Women’s experiences of political activities and of persecution may differ from those of men. Both politics and persecution have historically been interpreted by member states through the framework of male experience, thus often excluding women’s political opinions on gender roles and acts of gender-based violence and/or discrimination by either state or nonstate actors. The 1951 UN Convention on the Status of refugees does not specifically refer to gender as a ground for persecution, but each of its principles must be analyzed from a gender perspective as asylum is not gender-neutral. The European Women’s Lobby (EWL) and other organizations, such as the refugee Women’s resource Project at asylum aid in the United Kingdom, are calling on EU member States to apply the United nations High Commission for refugees (UNHCR) gender guidelines (2002) on international Protection with regards to gender-related Persecution (see EWL and refugee Women’s resource Project at asylum aid, 2007) in order to tackle this void in gender sensitive immigration policies.

Without such guidance it is very difficult to ensure that the gendered nature of persecution, of which women are the prime victims, is fully understood and those women’s asylum claims are given equal and fair assessment. This dynamic refers to situations where heterosexual, bisexual and lesbian women fear various forms of gender-based violence and discrimination by state and non-state actors, including where they are in danger of being killed or subjected to physical and mental violence by their husband/partner, family or the state; persecuted for opposing gender-discriminatory norms or laws; raped in situations of conflict and war; and along with their girl children subjected to practices that are carried out in the name of ‘culture’, such as female genital mutilation or forced marriage. Without guidance there is also a risk that some asylum-seeking women struggling for their human rights and those of others will be depoliticized and regarded as passive victims of abuse, instead of being recognized as agents in their own right and as women human rights defenders.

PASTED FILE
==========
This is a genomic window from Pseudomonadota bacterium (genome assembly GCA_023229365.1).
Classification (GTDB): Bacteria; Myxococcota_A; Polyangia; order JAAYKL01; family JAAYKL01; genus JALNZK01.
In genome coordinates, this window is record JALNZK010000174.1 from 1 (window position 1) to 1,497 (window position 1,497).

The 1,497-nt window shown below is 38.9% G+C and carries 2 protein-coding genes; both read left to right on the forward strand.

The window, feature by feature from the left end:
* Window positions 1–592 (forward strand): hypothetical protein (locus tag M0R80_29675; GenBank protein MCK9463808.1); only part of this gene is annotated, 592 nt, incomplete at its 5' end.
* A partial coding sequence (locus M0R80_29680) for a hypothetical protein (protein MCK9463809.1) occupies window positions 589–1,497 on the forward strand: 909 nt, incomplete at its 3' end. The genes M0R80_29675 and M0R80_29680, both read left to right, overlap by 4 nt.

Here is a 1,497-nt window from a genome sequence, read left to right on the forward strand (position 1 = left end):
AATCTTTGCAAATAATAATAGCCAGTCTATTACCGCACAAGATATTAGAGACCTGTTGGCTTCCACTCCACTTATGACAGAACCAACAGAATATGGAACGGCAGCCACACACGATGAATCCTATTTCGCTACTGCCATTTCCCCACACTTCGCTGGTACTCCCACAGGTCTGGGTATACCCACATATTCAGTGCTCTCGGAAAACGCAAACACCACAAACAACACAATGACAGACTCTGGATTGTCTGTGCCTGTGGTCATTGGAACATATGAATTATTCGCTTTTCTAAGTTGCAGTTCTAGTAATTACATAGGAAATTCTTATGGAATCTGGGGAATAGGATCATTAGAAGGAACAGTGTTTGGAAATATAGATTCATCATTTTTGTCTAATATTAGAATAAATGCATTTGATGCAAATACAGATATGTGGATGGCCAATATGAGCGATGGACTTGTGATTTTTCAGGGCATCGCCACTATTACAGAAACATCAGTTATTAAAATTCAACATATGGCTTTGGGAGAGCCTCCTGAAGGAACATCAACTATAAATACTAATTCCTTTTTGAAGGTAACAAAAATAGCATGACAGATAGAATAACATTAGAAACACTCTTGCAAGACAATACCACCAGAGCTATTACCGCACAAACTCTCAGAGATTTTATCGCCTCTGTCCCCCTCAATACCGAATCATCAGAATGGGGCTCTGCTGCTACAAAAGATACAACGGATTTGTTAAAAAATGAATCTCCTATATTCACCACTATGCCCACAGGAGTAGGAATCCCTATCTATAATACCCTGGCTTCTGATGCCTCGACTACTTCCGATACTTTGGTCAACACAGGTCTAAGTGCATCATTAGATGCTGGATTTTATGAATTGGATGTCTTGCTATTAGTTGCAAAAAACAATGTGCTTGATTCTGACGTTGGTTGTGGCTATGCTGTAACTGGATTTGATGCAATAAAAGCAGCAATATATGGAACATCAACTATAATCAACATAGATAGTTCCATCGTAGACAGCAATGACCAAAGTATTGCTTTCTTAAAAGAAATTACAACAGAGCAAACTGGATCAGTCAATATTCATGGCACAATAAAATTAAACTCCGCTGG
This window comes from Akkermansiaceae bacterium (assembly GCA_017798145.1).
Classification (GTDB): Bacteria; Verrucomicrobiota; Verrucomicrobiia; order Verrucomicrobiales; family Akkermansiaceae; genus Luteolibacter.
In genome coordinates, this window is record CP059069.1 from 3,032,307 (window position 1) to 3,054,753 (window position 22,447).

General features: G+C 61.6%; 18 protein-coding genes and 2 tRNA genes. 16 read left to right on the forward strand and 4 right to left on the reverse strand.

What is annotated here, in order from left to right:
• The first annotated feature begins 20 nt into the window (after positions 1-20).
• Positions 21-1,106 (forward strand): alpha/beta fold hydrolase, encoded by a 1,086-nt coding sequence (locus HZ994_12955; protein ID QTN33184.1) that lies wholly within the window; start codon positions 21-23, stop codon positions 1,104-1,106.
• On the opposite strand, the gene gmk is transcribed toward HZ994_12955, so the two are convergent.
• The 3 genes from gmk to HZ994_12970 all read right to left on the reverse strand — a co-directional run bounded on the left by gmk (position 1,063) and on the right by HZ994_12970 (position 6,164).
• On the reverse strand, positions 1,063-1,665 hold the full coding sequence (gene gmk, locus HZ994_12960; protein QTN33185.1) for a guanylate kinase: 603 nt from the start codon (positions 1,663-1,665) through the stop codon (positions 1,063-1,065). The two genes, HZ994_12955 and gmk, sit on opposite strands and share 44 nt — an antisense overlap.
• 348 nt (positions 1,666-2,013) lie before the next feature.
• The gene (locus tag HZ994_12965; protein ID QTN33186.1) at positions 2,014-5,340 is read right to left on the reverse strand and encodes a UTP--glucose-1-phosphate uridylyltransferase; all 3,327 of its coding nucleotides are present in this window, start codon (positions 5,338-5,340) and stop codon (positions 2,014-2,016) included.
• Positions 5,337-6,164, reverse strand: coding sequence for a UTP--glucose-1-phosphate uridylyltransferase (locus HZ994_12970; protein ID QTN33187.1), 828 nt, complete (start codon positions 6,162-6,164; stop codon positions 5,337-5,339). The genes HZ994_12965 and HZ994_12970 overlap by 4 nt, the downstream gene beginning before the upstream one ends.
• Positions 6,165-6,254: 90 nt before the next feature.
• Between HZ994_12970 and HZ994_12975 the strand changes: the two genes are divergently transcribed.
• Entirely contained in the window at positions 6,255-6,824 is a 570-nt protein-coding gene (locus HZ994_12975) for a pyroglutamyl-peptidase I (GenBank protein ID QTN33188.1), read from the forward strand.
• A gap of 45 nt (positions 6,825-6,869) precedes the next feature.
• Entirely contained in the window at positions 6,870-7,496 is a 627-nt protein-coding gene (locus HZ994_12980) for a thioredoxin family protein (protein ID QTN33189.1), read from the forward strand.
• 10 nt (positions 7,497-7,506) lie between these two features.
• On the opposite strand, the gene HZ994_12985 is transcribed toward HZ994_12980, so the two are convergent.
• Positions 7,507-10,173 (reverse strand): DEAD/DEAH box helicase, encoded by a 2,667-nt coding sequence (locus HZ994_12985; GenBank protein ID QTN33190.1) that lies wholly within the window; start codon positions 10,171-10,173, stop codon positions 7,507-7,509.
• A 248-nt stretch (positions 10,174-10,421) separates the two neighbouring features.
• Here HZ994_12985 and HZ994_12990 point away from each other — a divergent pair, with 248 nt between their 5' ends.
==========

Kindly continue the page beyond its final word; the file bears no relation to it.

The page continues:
Similarly, it is crucial that asylum procedures are gender sensitive to ensure that women benefit equally from a non- discriminatory process, for example, through the choice of the gender of the interviewer and ensuring that country information relating to the status of women is taken into account.

Dealing with the void of gender sensitive guidelines

This void requires the creation of new gender entities in the European Asylum office as well as the promotion of gender guidelines as already stated previously.

The European Asylum Support Office must establish a gender Unit, such entity would prove vital in providing an institutional framework to coordina te gender specific issues within the broader asylum support system. In addition member States should adopt, and the European Commission should promote, gender-sensitive asylum guidelines. Within the framework of practical cooperation, there is a need for an EU ad-hoc gender expert group to establish and promote EU gender-sensitive asylum guidelines with the aim of assisting asylum determining authorities in interpreting gender-specific asylum claims.